Of course, you can readily supplement your diet with prebiotics or consume prebiotic-fortified foods and supplements to help maintain a healthy gut biome (10).

3. Probiotics

A probiotic is a ‘live micro-organisms that, when administered in adequate amounts, confer a health benefit on the host‘ (11). Some established positive effects of probiotic consumption are protection against gastroenteritis, improved lactose tolerance, stimulation of the immune system, and reductions in blood lipids (10).

In humans, the most common forms of probiotics are fermented milk products (e.g., yogurt) and freeze-dried preparations of beneficial bacteria in capsules (10).

4. Exercise

Multiple, carefully controlled animal studies have shown that aerobic exercise changes the gut microbiome and increases the production of bacterial metabolites that increase the gut barrier’s integrity and support healthy immune function (12). In addition, studies in humans support the idea that regular exercise supports a healthy gut microbiome.

However, there are several caveats to using exercise for improving your gut health.

First, the effects of exercise on your gut microbiome disappear if you stop exercising (12). Second, exercise has the most beneficial effects for improving gut microbiome health in lean individuals (12). Finally, although a short duration of light-to-moderate aerobic training may improve your gut microbiome, a longer duration at a higher intensity is required to induce significant improvements in your gut microbiome composition (12).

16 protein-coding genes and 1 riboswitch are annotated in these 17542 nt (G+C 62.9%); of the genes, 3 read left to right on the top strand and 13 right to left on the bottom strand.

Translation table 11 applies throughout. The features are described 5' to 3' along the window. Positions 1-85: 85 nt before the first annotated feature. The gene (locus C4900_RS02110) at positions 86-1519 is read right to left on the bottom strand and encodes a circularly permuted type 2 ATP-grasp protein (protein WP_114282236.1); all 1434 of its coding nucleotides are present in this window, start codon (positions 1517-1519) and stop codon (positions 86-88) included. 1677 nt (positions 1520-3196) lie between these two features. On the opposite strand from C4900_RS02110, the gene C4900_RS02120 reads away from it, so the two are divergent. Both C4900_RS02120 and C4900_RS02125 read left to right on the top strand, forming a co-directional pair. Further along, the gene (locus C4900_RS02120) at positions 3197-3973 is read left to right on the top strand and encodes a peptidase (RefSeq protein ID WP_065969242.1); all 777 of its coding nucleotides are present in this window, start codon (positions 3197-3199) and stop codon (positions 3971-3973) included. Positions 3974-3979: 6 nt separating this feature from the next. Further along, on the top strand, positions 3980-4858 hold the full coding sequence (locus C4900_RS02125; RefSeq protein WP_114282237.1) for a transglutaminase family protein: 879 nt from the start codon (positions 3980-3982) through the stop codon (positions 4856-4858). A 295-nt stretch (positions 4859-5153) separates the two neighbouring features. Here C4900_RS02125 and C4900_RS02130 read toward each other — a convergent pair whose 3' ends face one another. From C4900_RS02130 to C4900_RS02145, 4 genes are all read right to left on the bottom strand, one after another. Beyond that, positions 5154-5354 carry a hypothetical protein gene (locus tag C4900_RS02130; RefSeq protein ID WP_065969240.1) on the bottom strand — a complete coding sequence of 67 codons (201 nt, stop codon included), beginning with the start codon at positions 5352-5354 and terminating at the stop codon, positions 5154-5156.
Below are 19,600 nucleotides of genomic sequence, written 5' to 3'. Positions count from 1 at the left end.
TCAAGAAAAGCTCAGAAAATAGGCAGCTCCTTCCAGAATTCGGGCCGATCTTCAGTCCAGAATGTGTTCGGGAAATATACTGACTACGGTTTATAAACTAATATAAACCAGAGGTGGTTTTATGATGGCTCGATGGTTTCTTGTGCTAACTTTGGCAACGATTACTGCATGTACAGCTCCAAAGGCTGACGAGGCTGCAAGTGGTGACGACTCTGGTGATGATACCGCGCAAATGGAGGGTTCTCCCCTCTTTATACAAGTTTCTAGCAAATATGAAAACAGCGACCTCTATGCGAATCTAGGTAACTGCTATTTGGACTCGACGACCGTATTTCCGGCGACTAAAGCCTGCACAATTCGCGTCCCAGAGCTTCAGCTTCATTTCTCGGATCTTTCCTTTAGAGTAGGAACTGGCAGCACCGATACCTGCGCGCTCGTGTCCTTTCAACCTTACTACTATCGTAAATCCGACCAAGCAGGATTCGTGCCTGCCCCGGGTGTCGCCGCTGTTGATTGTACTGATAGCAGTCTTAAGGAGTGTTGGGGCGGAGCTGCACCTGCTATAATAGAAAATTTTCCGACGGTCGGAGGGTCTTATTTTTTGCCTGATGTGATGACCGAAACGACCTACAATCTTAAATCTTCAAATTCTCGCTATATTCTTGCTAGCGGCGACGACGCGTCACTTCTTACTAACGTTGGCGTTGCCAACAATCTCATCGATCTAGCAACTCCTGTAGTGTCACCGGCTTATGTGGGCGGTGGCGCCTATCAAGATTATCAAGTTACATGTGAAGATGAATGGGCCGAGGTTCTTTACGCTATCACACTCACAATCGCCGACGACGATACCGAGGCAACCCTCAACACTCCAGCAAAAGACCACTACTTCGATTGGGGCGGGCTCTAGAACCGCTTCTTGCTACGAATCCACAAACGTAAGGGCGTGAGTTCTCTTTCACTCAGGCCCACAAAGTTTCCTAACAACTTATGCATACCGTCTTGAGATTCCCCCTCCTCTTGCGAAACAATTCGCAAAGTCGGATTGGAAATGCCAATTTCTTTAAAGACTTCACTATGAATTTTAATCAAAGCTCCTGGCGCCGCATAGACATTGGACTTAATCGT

Thus, lean individuals who train hard for extended periods experience the most significant improvements to their gut health (12).

Take-Home Message

Observations that an unhealthy gut correlates with severe COVID-19, combined with the known protective effects of a healthy gut microbiome against infection, argue that gut health is an essential factor in protecting yourself from severe COVID-19.

Fortunately, a healthy diet, prebiotic and probiotic supplements, and aerobic exercise are all safe and effective options for improving your gut health.

Gut Health Against Covid Infographic

References and Further Reading

1.            K. A. Lee et al., The gut microbiome: what the oncologist ought to know. Br J Cancer,  (2021).

2.            Y. K. Yeoh et al., Gut microbiota composition reflects disease severity and dysfunctional immune responses in patients with COVID-19. Gut 70, 698-706 (2021).